Listen to some of the comforting promises our Lord Jesus Christ told his followers:
Peace I leave with you, My peace I give to you; not as the world gives do I give you. Let not your heart be troubled, neither let it be afraid… In the world you will have tribulation; but take courage, I have overcome the world (John 14:27; 16:33) Christ offered this comfort right before he was arrested and crucified. He knew his disciples would be confused and afraid, yet he reminded them that His peace is something no unexpected circumstance can take away! As He often told his friends, “Do not be afraid. Fear not!”
Jesus’ final words, right before He left His followers and ascended into heaven, were And remember I am with you always even to the end of the age. (Matthew 28:20) He reminded them that He was not leaving them alone. He promised I will not leave you orphans. (John 14:19) but reminded them that He was sending His Spirit to always live in them.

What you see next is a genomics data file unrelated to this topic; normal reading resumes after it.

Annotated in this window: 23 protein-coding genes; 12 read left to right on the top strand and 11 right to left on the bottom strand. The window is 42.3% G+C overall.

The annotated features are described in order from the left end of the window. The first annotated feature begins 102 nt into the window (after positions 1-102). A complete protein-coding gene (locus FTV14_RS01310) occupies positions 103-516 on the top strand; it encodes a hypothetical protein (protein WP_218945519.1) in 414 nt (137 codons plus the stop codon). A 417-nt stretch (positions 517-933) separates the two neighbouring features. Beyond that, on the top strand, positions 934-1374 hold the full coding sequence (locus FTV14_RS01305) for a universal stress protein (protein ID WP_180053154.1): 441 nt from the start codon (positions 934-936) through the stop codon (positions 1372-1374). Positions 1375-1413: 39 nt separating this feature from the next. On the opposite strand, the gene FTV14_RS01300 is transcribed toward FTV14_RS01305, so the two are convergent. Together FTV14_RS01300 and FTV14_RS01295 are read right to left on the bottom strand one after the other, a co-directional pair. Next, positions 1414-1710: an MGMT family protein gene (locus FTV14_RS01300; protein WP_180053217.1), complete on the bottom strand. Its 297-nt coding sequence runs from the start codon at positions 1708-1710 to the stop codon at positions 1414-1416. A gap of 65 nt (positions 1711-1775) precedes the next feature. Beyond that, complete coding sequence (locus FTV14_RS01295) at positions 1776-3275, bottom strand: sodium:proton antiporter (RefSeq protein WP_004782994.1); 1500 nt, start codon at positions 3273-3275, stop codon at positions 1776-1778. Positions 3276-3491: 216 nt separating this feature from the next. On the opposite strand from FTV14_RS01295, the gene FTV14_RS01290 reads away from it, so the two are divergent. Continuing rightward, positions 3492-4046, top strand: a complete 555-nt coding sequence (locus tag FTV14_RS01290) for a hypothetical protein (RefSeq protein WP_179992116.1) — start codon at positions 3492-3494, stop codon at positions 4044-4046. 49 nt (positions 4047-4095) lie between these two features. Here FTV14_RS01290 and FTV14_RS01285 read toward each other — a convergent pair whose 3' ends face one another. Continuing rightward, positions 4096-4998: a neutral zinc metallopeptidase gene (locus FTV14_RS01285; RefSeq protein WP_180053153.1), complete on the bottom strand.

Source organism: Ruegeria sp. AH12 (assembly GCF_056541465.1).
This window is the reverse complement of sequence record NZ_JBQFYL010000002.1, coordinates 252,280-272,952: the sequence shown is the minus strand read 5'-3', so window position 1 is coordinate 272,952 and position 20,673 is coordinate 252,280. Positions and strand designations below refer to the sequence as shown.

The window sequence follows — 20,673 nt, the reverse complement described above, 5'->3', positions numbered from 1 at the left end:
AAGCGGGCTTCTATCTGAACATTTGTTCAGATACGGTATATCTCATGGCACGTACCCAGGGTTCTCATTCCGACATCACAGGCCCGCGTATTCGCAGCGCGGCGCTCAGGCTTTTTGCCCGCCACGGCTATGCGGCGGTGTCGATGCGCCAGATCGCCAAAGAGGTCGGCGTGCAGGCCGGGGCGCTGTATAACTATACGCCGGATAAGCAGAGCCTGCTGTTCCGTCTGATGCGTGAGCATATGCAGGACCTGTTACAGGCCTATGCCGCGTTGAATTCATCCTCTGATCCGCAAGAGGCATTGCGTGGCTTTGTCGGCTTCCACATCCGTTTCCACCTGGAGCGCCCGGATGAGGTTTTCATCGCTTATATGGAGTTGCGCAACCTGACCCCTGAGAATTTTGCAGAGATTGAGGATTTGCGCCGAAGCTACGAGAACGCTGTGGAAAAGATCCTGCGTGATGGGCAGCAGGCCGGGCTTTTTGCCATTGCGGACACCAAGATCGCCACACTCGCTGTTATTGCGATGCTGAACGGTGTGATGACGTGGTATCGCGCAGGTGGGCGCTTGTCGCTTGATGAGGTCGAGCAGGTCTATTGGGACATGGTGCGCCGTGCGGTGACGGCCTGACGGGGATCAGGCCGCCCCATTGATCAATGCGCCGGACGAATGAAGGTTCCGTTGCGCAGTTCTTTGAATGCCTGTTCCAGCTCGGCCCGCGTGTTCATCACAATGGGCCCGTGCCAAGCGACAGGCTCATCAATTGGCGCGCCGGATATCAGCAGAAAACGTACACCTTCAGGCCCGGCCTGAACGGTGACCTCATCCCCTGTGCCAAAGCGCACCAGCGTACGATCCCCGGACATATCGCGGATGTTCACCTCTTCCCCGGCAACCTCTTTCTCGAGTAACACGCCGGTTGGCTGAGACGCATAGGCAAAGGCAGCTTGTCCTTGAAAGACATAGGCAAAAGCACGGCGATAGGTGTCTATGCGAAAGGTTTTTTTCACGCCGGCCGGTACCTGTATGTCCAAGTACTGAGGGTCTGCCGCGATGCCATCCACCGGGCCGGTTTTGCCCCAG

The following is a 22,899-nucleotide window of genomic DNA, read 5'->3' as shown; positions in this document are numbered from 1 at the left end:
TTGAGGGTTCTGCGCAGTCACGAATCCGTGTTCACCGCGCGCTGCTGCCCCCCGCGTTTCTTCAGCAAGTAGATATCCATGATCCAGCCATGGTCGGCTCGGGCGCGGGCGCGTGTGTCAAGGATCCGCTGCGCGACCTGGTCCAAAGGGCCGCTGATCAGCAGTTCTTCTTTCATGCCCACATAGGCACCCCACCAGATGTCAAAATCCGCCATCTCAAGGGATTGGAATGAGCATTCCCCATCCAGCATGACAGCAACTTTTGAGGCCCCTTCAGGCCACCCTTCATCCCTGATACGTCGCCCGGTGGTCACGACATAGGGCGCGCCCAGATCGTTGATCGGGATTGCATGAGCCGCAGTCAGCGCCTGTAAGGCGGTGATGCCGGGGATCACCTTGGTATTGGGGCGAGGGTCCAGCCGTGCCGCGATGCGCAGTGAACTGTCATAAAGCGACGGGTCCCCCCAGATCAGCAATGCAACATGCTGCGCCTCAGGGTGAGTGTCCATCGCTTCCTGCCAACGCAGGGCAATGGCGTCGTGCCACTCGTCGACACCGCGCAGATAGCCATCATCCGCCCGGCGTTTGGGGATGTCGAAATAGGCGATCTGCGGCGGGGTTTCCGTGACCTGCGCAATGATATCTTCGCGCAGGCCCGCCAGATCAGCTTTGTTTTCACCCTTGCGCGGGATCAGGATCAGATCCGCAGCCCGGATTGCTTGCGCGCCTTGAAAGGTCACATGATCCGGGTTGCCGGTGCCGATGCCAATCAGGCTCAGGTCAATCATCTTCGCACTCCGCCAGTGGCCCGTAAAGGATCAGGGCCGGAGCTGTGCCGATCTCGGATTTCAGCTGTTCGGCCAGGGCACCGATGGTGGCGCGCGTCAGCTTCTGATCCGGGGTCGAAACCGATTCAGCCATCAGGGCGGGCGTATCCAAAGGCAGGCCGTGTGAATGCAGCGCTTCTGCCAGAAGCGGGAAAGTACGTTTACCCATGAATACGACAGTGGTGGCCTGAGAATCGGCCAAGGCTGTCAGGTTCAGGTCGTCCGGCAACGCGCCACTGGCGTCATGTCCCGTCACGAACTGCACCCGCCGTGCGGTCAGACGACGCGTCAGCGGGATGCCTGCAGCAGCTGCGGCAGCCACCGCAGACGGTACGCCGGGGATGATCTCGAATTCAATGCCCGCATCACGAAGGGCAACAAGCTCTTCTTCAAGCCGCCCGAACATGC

We see another incredible example of this peace in the Apostle Paul, when he himself faced an uncertain future locked up in prison himself. He didn’t know if he faced life or death, and yet he was concerned about the Christians in Philippi who themselves were facing persecution and the uncertainty of their own lives, and he encouraged them by writing Do not be anxious about anything, but in every situation, by prayer and petition, with thanksgiving, present your requests to God. And the peace of God, which transcends all understanding, will guard your hearts and your minds in Christ Jesus. (Philippians 4:6-7)